Behind the Guardian’s “Laundromat” money laundering exposure

By Jean Shaoul
3 April 2017

Last week, the Guardian, posturing as the champion of democracy and good governance, carried a long feature item headlined “The Laundromat.” This lambasted Russia for a “vast money-laundering operation run by Russian criminals with links to the Russian government and the KGB,” via London banks.

The series of articles, authored by Luke Harding and other Guardian journalists, claimed that Britain’s high street banks HSBC, Lloyds, RBS, Barclays, Coutts and 13 other UK-based banks took part in a money laundering operation worth at least $20 billion, but possibly as much as $80 billion. Harding claimed the money was laundered for 500 people, including Russia’s oligarchs, Moscow bankers and personnel connected to the FSB, Russia’s secret service agency. The FSB was the successor to the KGB, which ceased to exist in 1991 following the dissolution of the Soviet Union—but Harding deliberately refers to the KGB in the present tense.

The scheme, operational between 2010 and 2014, enabled its perpetrators to evade Russian taxes and customs duties. In an apparent attempt to tar Russian President Vladimir Putin with financial skulduggery, the article claims that one of Putin’s cousins, Igor Putin, sat on the board of one of the Moscow banks with accounts involved in the fraud.

However, while the article implies that Kremlin insiders and hangers-on used the scheme to move their ill-gotten gains abroad, no one is actually named. As it acknowledges, the real owners of the money remain hidden because the cash, allegedly looted or gained illicitly, belongs to companies—often fictitious—registered in Britain that channel it into the global financial system and off-shore tax havens.

The trouble with this breathless account, labelled the “Global Laundromat,” is that it cites no evidence, just anonymous sources, and is full of inferences: “could have,” “potentially,” “could be” and the like, about what purports to be a news story. But it is old news. It first came to light three years ago in 2014 and the scheme was closed soon after, not by the British, but by the Russian authorities. The latest revelations come from investigations carried out by the Latvian and Moldovan authorities.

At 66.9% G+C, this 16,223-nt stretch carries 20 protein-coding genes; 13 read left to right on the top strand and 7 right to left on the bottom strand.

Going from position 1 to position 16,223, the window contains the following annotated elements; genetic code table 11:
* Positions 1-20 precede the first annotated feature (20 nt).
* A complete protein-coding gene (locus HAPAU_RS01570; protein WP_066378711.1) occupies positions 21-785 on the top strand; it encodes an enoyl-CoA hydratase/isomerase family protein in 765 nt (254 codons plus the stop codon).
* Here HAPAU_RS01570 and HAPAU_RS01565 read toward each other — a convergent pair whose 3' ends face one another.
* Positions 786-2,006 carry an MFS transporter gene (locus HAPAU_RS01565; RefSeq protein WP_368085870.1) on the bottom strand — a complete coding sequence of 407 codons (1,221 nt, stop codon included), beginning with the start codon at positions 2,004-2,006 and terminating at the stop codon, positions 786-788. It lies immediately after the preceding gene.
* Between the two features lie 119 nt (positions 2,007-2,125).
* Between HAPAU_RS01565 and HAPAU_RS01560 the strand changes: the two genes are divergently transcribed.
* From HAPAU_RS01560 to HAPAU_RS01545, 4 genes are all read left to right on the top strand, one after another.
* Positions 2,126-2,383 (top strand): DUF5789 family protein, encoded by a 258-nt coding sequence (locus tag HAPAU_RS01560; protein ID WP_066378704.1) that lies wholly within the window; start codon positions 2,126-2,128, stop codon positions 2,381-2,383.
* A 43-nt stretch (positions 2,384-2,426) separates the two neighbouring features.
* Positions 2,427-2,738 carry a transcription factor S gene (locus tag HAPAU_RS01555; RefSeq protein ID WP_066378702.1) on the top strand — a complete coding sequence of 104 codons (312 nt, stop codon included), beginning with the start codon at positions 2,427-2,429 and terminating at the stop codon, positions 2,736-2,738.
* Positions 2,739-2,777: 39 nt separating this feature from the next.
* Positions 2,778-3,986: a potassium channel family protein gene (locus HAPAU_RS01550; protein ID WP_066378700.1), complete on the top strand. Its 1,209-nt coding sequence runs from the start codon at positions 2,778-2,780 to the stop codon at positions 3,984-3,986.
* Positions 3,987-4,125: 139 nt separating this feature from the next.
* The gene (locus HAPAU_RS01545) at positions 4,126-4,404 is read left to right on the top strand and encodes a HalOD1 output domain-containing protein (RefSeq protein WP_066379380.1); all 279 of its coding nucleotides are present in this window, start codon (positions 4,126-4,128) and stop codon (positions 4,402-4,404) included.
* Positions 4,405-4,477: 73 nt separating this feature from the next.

Much coverage was given to the lavish life style made possible by the Russians’ “dirty money,” including jewellery, furs, clothing, furniture, homeware and expensive private school fees. The theft of state assets that accompanied the restoration of capitalism in the former Soviet Union undoubtedly produced a layer of oligarchs and nouveau riche, but the ultimate beneficiaries of this process are to be found in Wall Street and the City of London.

It is noteworthy that the newspaper of what passes for Britain’s “liberal left” is not overly concerned that UK authorities have done little, if anything, to root out complicity with criminal activities. The Guardian simply said, without comment, that the scale of the operations, involving some $738.1 million, “staggered law enforcement officials.”

The Guardian noted that none of the banks challenged the data, simply reporting the fatuous catechisms recited by all the leading banks about having rigorous anti-money laundering policies in place. The newspaper accepted as good coin their claim that the volume of payments made it impossible to carry out the necessary checks. In that case, how and why was the Organized Crime and Corruption Reporting Project (OCCRP)—who made public the documents behind the Guardian’s articles—able to establish that the official owners of many of the banks’ accounts were fictitious or “‘nominee directors,’ based in the Ukraine”? The Guardian does not deign to ask, let alone answer the question.

No UK agency, including the Financial Conduct Authority, the Serious Fraud Office, the National Crime Agency, the Bank of England, Her Majesty’s Revenue and Customs (HMRC), appears to have carried out any serious investigation into the banks’ complicity with money laundering and tax evasion. Yet the numerous scandals involving such criminality on the part of British-based banks have given the City of London the well-deserved moniker of the “money-laundering capital of the world.”

This is in the face of last year’s declaration by the National Crime Agency that, “We assess that hundreds of billions of US dollars of criminal money almost certainly continue to be laundered through UK banks, including their subsidiaries, each year.”

In so far as the banks have had to pay any penalties for their criminal activities, this has largely been to the US authorities. For example, in 2012, the US Justice Department and then-Attorney General Eric Holder oversaw a “deferred prosecution” sweetheart deal with HSBC that required the bank pay just $1.9 billion in penalties for laundering billions of dollars for Mexican and Colombian drug cartels.